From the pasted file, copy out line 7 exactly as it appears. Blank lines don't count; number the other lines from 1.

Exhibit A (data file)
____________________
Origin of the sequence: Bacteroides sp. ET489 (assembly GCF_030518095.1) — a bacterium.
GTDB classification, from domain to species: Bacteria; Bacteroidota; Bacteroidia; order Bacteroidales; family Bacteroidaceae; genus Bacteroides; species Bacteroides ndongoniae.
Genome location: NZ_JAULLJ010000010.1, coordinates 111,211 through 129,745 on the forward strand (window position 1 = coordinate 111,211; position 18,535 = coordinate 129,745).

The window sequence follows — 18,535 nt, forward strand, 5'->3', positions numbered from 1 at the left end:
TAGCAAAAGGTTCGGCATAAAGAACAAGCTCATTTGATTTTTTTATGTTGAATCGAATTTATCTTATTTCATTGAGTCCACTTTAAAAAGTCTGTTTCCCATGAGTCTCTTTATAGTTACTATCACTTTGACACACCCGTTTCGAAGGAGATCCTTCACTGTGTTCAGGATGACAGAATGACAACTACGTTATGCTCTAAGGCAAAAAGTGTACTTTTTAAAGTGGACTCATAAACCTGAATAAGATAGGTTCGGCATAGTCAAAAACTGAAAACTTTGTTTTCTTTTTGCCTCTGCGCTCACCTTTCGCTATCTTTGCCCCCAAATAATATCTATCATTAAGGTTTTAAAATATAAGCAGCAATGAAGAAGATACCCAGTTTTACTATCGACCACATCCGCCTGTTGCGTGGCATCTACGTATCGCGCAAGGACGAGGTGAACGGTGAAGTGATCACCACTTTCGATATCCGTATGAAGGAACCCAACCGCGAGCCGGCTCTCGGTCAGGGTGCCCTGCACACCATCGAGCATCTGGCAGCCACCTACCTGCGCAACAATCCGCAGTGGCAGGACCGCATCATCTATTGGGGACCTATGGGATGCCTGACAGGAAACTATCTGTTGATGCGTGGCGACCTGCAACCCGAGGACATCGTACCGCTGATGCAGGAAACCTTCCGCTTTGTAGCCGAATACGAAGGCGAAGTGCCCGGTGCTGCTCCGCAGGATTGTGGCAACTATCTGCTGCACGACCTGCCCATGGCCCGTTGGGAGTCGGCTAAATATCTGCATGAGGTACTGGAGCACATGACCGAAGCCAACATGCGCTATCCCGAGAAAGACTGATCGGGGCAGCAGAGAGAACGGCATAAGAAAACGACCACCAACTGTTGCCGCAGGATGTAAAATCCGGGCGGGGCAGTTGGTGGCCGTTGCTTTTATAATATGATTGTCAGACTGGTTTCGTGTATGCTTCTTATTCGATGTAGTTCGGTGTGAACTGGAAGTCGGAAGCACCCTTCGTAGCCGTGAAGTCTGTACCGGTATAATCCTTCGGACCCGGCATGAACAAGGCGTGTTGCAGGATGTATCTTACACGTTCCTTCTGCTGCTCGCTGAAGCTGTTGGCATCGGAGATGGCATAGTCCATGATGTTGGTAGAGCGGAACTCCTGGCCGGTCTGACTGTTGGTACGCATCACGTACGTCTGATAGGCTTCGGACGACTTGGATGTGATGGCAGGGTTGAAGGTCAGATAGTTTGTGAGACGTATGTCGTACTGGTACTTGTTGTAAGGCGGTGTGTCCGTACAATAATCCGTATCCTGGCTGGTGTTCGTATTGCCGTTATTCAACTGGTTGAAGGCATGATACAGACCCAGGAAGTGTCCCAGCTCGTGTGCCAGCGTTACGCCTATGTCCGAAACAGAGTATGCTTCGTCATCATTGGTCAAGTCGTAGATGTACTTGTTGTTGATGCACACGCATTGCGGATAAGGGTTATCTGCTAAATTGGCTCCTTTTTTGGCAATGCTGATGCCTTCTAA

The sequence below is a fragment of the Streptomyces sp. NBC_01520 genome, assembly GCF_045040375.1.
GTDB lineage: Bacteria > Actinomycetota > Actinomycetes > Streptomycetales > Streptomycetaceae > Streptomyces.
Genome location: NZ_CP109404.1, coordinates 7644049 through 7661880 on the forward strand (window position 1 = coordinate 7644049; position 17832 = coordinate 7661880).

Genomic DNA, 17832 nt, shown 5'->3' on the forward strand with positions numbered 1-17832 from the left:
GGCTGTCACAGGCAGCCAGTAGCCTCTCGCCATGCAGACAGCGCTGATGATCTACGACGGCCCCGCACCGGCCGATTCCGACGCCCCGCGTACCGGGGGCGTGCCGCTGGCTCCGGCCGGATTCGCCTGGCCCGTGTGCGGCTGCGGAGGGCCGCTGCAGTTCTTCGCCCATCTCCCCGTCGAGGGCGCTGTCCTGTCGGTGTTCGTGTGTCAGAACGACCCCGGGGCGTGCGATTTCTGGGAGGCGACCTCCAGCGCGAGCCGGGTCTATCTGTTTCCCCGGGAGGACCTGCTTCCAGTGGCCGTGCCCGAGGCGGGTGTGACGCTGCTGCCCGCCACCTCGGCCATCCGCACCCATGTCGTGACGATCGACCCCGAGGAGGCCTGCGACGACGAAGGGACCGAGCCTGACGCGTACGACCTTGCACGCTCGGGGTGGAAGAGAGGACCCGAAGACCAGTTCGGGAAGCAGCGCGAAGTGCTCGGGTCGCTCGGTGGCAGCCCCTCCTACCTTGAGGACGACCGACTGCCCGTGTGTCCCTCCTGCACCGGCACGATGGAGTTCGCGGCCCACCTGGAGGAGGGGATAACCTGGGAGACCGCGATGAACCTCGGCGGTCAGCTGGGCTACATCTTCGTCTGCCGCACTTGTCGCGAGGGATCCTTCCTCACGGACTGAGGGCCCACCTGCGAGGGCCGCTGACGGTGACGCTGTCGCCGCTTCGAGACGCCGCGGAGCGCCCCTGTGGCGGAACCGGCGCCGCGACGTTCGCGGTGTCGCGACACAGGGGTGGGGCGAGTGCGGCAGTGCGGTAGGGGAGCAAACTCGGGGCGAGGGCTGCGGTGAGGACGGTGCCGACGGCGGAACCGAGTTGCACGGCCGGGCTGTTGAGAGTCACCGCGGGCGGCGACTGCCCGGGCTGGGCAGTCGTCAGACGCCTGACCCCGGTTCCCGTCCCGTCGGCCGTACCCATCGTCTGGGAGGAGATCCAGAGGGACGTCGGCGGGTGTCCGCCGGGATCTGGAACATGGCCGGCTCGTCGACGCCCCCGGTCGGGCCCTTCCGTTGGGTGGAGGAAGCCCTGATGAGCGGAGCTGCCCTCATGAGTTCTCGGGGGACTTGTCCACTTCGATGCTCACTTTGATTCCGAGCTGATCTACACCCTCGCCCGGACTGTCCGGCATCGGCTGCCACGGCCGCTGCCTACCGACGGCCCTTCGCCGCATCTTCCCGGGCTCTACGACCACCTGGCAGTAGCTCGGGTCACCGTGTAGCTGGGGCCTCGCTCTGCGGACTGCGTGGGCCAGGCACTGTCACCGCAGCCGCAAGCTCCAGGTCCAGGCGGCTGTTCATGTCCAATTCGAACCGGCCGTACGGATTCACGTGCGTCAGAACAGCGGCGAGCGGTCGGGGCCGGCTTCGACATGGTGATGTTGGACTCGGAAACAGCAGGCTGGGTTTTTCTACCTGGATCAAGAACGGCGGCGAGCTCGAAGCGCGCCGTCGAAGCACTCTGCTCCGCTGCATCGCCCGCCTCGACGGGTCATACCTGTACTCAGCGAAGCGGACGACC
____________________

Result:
GTDB lineage: Bacteria > Actinomycetota > Actinomycetes > Streptomycetales > Streptomycetaceae > Streptomyces.